The last summit of the day. Seeing Tekarra from Amber Mountain was very discouraging, oh man, that was a long way to go. I didn't do any break, instead immediately started the traverse. This ridge section was very scenic though.
The connecting ridge initially goes pretty easy. Things got trickier as I approaching Mt. Tekarra. The ridge narrows significantly. This section reminds me the traverse from Nihahi to Compression. Same direction (towards north); same difficulty (transition from hiking to difficult scramble); same tiredness (the last summit of an insane traverse); same time of the day (6pm ish); and more important, I was soloing on both... I would rate the connecting ridge as upper moderate scramble in dry condition. For me, dealing the wet quartz really made me feel like doing difficult scramble. Now I arrived at the base of Tekarra.
I circumvented these cliff bands on climber's left side, but after doing so, I found there were two summits, and I didn't know which was the higher. I chose to ascend the left one as it has a weather station but it turned out to be the false summit... I managed to beat sunset to get up here and took an excellent panorama. The gorgeous view made me feel like doing an alpine trip. Normally you won't get these sunset views when doing day trips. The true summit (the south summit) was about 10min away, but I really had to hurry down as I knew the descend gully wasn't easy. I must get down before dark. I still consider myself as finishing this peak though, especially given the fact I traversed this peak.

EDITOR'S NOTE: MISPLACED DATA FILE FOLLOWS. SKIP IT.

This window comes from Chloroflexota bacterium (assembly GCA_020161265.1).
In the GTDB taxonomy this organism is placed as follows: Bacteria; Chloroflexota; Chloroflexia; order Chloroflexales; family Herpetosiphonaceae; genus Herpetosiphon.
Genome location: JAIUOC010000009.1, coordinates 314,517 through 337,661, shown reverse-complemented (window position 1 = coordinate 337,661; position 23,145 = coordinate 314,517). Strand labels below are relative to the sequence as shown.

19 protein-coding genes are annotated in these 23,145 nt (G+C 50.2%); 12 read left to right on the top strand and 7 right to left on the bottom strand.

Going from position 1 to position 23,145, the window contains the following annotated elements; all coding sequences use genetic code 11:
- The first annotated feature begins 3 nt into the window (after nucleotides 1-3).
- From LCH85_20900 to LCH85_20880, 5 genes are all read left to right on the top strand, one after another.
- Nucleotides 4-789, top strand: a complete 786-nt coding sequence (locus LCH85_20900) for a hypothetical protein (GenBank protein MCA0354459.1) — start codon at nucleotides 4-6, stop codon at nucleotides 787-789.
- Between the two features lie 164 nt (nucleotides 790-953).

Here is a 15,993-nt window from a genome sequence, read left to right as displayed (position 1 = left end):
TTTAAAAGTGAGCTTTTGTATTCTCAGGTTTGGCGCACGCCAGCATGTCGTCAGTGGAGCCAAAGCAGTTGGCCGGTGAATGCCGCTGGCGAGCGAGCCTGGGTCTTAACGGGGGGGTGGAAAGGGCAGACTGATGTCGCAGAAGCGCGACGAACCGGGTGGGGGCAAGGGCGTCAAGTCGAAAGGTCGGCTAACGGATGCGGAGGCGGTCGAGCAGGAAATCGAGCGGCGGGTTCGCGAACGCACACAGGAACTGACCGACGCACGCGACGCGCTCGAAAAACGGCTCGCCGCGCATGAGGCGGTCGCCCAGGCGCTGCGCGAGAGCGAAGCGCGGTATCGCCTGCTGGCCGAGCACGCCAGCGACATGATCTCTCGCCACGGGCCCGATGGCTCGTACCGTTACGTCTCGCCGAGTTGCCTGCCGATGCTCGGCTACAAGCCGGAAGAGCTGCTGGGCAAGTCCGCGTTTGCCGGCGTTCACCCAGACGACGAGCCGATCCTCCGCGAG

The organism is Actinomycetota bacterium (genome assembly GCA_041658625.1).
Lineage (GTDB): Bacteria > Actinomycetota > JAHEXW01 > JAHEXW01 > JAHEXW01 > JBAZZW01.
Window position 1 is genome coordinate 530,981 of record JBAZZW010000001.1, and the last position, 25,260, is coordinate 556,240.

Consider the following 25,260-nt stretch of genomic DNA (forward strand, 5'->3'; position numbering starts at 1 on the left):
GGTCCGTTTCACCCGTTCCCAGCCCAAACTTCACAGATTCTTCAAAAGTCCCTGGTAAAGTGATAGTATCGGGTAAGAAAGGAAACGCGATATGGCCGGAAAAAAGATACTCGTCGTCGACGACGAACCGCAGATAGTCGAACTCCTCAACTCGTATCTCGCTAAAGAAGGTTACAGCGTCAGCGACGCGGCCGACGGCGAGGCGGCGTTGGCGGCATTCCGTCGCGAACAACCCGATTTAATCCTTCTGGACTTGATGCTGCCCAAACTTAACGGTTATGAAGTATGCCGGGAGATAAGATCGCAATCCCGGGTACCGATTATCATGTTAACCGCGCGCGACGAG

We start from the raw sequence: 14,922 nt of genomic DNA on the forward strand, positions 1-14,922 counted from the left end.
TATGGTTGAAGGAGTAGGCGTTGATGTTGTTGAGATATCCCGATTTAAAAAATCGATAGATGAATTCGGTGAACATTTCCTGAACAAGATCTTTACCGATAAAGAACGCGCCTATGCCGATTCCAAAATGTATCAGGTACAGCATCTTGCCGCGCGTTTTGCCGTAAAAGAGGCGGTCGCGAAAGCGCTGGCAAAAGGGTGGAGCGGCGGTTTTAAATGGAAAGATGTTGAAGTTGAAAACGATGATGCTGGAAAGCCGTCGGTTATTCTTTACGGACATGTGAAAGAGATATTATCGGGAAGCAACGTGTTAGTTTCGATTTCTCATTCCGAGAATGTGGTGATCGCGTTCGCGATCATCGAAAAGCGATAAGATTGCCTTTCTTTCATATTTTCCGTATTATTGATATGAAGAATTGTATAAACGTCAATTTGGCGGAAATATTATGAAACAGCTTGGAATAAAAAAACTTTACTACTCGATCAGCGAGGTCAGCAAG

Based on the earlier observation, I knew the descent gully is somewhere on skier's left side. I managed to find footprints on the snow, but they're not humans. They're apparently sizable bear's track... The footprints ended at the gully. Apparently the bear felt it was too steep for him to descend... But what the heck he was doing on the summit of Tekarra... I took out my ice axe and carefully descended the upper part. I would say the crux was the initial 20m or so. Overall it was actually easier than anticipated and I quickly moved down the gully.
I could see the evening view of Jasper townsite, but too bad I couldn't get a photo of it without blurring.. I carefully descended the last boulder section of the day to safer ground. Because of the snow I didn't have to use headlamp until about 1 hour later. I descended diagonally downhill while side-sloping around Signal Mountain. Eventually I managed to re-join my footprints and followed them back to Signal Mountain road. I took a necessary break and after that, I ran down the final 8.5km. Round Trip time: 14.5 hours.
I've told my mom I would be back in about 15 hours so I made back in time. That's the reason why I ran down the final 8.5km so she wouldn't get too worried. I felt pretty good on energy and we did Roche Bonhomme the next day.